Similarly, many thanks to the board, staff, and other leaders of the American Folklore Society who welcomed me into my role there and encouraged my endeavors, both professional and scholarly. To my AFS coworkers, past and present-Tim, Lorraine, Jessica, Jesse, Roz, Evangeline, Alex-you have provided me with a wonderful place to work, and I m ever grateful for your moral support on projects, like this one, that I have taken on outside of work. A special note of appreciation goes to Tim Lloyd; with research interests closely aligned to my own, he has been a marvelous mentor in recent years and also, unknowingly, gave me inspiration for the structure of this text during a guest lecture, long before we ever worked together.
I also thank the staff of Indiana University Press who have supported the production of this book. In particular, my thanks to Jason Jackson and Janice Frisch for their editorial expertise and encouragement in bringing this book into the Material Vernacular series, and to Allison Chaplin for her assistance in keeping the project moving. My genuine thanks, also, to the two anonymous reviewers who provided encouraging feedback and suggestions for improvements to this manuscript.
Above all, my deepest gratitude to the potters who informed this text. I first learned to make pots from Gloria May, Gary Paschal, Mike Thiedeman, Linda Arndt, Vance Bell, and Ted Neal, and I m ever grateful for their training. And I could not have written a single paragraph without the insights the Michiana potters kindly shared about their lives and work. In many ways, this book ought to list innumerable coauthors, and I have tried to include their own words in this manuscript as often as possible. In particular, my thanks go to Dick Lehman, Mark Goertzen, Justin Rothshank, Todd Pletcher, Marvin Bartel, Bill Kremer, Zach Tate, Troy Bungart, Moey Hart, Brandon Fuzzy Schwartz, and Stephanie Galli for their encouragement, hospitality, and eagerness to engage in numerous conversations about their work. Many thanks, also, to the partners and family members who have been likewise welcoming and kind, particularly Jo Lehman, Suzanne Ehst, Brooke Rothshank, and Anna Corona. And a special note of appreciation to Scott Lehman for his friendship many years ago, which I am pleased to have renewed in recent years.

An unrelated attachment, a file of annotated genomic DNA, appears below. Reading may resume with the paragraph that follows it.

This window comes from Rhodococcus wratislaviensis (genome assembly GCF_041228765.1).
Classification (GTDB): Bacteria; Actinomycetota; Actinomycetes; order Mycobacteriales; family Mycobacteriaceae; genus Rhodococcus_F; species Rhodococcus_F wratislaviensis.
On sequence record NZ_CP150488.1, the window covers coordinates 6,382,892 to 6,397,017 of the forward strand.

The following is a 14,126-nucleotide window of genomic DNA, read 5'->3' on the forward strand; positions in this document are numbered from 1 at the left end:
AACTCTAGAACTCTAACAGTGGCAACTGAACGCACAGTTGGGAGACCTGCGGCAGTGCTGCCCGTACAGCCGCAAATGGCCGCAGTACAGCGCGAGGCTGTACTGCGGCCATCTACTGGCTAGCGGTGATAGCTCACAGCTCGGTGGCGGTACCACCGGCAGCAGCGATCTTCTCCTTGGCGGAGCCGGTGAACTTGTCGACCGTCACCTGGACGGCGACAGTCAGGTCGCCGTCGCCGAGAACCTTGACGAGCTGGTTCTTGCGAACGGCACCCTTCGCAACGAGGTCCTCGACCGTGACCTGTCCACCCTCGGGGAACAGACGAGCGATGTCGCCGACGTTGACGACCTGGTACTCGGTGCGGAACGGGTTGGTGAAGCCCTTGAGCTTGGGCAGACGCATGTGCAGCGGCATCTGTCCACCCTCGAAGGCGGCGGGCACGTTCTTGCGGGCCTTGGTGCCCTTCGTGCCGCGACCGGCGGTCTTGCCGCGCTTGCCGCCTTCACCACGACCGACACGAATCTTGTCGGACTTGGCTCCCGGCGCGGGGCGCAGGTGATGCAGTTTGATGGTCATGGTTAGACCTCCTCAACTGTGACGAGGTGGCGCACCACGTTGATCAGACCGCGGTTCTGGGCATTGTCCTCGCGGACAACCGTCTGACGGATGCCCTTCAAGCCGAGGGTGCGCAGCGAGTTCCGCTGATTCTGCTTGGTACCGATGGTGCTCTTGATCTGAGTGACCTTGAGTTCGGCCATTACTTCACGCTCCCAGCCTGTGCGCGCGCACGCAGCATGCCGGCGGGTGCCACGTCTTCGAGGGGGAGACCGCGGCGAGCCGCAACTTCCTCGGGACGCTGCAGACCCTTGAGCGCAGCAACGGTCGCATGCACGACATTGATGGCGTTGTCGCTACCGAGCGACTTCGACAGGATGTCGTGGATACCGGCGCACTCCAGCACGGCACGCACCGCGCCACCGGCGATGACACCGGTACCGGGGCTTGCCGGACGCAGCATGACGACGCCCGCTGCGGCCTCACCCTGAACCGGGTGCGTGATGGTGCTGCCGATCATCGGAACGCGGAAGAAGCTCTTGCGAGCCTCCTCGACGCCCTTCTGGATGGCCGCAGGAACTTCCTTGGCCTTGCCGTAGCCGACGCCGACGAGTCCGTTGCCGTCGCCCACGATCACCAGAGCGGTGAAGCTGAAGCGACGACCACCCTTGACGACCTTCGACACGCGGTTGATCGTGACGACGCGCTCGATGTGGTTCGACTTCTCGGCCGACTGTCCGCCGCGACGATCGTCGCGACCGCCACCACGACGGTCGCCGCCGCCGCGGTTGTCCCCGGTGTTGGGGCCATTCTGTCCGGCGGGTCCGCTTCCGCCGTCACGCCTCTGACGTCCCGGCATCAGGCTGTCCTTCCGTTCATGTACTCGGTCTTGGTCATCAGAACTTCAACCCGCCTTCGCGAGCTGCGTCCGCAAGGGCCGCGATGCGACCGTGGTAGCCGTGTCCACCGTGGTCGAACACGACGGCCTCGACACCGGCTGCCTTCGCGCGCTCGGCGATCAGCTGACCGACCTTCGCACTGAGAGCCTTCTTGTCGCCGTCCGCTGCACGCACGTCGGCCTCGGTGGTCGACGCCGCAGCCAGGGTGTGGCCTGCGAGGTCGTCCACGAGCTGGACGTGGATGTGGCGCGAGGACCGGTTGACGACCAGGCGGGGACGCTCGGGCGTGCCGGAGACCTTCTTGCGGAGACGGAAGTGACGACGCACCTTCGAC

Those who are most centrally involved in the Michiana pottery community, or who spend a greater portion of their days balanced between clay and fire, are included in the following pages as much as possible by name and with photographs. Yet there are dozens of others who engage with this tradition, who flow in and out of the broader movement, which is urged ever onward by a collective passion for handmade pottery. I am grateful to each and every person who has contributed to the vibrant Michiana pottery tradition; it is an honor to know and learn from you all.
I once heard serendipity described as the joy of hitting a target you didn t know you were aiming for -hopefully one day someone will point me to the source of this apt description. Certainly it is one I can relate to, as my research has had many such moments over the years. I did not set out to study the potters who make wood-fired pottery, nor did I plan to focus my research on the American Midwest. However, I was born and raised in Indiana